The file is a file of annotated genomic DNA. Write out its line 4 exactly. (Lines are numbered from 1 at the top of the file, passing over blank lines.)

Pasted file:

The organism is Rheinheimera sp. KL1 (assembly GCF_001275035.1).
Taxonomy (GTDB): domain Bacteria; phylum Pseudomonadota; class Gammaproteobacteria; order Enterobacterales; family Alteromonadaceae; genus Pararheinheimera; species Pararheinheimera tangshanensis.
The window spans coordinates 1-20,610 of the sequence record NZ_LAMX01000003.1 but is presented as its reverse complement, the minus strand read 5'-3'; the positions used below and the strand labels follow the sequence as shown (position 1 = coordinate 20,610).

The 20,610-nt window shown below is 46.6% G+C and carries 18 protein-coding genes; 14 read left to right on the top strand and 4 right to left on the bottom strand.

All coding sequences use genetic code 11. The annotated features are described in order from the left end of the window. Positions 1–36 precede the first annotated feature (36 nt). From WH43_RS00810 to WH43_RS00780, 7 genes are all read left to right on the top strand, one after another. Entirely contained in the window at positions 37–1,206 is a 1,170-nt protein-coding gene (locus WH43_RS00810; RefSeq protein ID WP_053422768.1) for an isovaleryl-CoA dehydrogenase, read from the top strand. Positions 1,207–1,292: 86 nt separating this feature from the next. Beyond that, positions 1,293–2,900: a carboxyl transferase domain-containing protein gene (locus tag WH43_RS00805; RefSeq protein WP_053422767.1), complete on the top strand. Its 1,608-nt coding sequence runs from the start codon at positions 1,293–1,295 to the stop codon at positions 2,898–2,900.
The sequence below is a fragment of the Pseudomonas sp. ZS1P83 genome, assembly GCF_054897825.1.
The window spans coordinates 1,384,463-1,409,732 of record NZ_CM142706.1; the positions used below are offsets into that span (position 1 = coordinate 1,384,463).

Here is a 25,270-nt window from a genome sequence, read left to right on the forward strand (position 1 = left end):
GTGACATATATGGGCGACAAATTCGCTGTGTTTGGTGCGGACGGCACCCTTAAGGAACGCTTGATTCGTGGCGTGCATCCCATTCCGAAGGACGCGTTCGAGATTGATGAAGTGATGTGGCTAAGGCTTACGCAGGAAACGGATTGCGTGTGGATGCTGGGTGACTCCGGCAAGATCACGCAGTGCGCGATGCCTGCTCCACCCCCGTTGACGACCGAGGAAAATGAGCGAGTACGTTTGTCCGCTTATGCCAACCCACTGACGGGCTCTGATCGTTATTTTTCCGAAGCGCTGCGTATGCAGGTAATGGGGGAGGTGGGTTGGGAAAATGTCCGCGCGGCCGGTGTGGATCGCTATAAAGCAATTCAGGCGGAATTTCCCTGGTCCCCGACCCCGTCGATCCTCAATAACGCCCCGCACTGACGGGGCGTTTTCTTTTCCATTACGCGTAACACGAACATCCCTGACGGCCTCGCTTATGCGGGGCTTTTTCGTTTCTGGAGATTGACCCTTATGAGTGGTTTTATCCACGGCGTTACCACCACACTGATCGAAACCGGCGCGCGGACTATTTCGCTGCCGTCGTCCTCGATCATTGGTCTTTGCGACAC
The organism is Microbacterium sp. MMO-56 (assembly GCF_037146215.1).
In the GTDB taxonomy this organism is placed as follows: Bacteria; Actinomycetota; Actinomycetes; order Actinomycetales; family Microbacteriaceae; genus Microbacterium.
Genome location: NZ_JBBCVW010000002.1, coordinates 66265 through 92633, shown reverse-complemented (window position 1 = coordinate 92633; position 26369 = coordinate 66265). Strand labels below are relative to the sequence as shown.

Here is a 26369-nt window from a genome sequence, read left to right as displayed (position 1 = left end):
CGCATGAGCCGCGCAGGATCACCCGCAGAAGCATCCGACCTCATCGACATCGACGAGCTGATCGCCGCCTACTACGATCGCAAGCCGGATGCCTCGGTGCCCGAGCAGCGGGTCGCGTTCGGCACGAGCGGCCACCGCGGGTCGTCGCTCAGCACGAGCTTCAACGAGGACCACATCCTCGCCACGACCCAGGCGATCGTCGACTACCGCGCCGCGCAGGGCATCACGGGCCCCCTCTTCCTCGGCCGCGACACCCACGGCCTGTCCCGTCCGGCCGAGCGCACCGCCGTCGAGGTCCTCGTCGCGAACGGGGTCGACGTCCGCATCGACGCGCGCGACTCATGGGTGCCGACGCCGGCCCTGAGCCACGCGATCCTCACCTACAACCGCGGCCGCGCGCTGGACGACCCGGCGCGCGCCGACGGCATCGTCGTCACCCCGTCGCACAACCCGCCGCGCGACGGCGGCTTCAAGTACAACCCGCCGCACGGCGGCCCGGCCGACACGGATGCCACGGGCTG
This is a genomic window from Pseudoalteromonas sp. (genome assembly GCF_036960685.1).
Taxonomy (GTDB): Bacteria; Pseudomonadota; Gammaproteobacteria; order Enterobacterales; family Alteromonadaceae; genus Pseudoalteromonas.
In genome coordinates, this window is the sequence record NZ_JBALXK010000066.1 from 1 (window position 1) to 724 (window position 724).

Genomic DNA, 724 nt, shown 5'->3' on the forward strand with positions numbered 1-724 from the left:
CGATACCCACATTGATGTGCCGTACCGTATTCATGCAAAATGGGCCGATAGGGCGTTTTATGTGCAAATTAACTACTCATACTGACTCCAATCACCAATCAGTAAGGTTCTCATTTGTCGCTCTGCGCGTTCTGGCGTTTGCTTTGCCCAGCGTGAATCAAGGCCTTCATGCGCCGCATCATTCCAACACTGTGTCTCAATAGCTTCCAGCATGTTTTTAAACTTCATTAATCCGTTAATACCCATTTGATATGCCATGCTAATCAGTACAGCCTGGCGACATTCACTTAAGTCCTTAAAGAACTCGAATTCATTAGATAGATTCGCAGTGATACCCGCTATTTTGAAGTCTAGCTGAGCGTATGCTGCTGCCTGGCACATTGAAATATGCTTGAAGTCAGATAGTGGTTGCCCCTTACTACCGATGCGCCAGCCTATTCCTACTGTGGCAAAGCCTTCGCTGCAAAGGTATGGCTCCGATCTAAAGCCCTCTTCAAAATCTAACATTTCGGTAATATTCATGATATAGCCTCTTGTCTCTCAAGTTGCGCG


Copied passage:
The 20,610-nt window shown below is 46.6% G+C and carries 18 protein-coding genes; 14 read left to right on the top strand and 4 right to left on the bottom strand.